ting him that he probably couldn't even see."
Friday, Shields was so hot he held the glow of a blue flame. It could
have been his best game performing in such a tight, important contest.
His vision was great, he played the angles superbly and he was kicking
out rubber like the Michelin Man trying to reach his quota.
"That's the best I've ever seen Steve Shields play," Laker coach Jeff
Jackson said.
At times, one can attribute a goaltender's performance to the strong
defense in front of him - few shots, fewer attempts to score. Friday
was not one of those nights. Then again, many goalies relish having to
face a high number of shots. They can get into a groove, keep active
and showcase their skills.
"The time I have the most trouble is when I'm only getting 15 to 20
shots," Shields said. "When you're getting shots like that (45 shots),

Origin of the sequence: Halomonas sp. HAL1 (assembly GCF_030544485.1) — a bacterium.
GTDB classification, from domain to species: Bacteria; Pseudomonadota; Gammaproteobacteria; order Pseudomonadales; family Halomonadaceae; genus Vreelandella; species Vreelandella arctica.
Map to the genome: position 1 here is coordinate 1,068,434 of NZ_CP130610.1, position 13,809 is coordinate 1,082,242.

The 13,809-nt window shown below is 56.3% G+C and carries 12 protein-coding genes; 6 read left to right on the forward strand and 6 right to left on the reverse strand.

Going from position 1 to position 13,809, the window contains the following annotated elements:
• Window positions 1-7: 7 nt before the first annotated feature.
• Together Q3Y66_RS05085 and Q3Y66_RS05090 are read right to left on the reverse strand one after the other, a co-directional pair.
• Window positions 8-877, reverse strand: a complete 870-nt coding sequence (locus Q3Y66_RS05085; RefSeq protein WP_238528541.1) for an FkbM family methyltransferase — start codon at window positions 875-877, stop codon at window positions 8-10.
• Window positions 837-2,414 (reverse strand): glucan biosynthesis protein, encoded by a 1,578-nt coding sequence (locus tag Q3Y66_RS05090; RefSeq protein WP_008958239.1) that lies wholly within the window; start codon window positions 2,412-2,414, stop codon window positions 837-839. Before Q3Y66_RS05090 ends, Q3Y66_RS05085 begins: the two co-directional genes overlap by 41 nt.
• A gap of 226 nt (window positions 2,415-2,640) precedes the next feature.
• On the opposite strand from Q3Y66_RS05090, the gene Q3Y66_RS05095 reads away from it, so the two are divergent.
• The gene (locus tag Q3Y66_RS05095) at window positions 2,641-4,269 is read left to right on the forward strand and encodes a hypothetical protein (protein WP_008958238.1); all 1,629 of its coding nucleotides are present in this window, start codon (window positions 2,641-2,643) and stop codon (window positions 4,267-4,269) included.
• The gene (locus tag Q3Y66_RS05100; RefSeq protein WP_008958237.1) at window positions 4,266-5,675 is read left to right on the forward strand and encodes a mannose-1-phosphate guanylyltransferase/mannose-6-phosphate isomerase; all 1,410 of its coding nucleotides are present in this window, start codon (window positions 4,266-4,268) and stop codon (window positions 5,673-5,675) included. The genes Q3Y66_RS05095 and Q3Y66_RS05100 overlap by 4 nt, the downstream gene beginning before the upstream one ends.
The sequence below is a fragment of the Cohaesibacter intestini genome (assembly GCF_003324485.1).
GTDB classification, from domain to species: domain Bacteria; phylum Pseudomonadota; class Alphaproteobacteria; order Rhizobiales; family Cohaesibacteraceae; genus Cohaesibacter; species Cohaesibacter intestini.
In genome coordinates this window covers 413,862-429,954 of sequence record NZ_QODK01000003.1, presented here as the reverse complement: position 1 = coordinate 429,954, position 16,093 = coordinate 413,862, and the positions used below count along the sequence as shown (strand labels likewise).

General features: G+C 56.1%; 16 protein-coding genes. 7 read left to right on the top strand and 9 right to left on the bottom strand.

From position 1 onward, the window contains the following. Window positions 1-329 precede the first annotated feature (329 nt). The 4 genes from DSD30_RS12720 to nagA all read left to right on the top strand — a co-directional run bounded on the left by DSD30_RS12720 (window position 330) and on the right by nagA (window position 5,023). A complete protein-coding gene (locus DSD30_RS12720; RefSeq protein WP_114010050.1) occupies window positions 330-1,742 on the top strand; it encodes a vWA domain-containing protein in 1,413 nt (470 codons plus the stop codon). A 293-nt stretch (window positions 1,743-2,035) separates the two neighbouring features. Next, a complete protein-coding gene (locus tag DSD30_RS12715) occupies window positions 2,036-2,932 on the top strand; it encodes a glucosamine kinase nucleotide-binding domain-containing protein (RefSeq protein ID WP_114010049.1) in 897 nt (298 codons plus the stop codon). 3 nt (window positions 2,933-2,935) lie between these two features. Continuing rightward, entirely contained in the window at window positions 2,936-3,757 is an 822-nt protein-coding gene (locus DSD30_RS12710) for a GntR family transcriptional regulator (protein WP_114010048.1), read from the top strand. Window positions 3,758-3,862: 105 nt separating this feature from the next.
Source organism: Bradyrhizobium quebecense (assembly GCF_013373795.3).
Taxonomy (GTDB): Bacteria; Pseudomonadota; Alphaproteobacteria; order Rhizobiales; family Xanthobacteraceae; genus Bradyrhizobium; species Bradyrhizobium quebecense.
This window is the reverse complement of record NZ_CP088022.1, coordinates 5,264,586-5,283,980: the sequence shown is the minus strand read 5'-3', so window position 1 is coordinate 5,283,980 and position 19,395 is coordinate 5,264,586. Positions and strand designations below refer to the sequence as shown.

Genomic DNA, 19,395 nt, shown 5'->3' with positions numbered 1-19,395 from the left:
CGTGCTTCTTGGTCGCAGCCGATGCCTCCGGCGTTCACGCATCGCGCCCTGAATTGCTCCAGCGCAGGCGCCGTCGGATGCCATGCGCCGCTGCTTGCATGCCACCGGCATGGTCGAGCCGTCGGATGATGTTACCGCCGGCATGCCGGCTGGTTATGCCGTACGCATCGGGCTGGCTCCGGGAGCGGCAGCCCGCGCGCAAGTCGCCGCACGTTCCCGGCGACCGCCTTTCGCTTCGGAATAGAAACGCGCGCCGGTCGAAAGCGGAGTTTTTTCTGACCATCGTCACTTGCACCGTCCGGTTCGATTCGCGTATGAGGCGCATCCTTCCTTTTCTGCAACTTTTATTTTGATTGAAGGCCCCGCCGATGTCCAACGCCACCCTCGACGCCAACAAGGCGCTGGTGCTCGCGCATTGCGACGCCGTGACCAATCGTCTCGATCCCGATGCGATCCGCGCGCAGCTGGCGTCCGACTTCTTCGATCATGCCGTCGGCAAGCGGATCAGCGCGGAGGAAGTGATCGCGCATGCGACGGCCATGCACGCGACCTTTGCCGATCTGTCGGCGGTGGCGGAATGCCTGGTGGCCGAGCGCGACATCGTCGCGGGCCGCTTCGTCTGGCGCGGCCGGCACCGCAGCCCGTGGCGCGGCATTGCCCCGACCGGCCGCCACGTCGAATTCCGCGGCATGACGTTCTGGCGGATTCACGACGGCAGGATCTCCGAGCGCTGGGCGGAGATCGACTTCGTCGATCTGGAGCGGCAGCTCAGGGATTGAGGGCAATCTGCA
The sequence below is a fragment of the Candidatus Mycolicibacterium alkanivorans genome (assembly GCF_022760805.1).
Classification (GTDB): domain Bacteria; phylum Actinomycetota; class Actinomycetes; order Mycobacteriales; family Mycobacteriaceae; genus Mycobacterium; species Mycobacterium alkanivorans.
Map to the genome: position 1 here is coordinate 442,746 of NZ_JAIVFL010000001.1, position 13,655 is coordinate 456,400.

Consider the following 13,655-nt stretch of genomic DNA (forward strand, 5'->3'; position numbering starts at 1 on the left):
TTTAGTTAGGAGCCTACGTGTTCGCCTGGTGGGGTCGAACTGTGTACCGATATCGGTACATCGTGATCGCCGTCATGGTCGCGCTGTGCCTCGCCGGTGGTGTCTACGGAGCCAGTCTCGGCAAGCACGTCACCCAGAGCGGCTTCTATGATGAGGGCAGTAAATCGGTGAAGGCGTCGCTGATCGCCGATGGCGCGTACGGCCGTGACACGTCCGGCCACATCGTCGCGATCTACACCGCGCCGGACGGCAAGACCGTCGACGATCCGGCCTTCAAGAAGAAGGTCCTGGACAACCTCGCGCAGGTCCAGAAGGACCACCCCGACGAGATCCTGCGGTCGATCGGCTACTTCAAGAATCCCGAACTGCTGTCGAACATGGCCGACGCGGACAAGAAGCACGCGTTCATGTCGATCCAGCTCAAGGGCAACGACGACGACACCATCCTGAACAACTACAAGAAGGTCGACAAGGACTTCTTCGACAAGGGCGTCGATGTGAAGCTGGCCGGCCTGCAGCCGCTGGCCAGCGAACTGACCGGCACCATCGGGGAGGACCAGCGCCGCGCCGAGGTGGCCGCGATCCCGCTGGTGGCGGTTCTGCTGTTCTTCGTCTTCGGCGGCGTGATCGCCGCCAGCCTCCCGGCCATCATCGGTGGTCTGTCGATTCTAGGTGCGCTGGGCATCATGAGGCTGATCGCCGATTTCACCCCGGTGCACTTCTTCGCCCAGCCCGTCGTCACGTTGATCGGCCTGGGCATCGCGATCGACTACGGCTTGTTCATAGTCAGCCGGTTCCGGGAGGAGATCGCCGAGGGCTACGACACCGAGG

you're into the game. You're always busy, so time goes by fast. I'm
drained now but when I was out there it probably was the most fun I've
had in a game this year."~
Saturday, it was Lacher's turn to shine. Michigan peppered the
sophomore from Medicine Hat, Alberta., with 18 shots in the first pe-
riod. He kept slow-starting Lake Superior in the game early, stopping
all 18 attempts and holding the Wolverine power play to a doughnut de-
spite three first-period chances.
Lacher was just about flawless as he went on to stop all but one shot.
After the game he concurred with Shields.
"Getting all those shots helps to keep you in the game, even though
it can be a double-edged sword," he said. "I like 25-30 shots a night. 38
might have been a bit too much."
Lacher was the difference in the weekend. Michigan played its best
two periods of the season Friday during the second and third periods.
Saturday, the team picked up where it left off the night before. Lacher
dame up big, though, and gave the Lakers time to catch their breath. If
he had not been such a wall in the second game, it would have been an
easy Wolverine sweep.
"This is the first time we've seen a real good goalie factor into the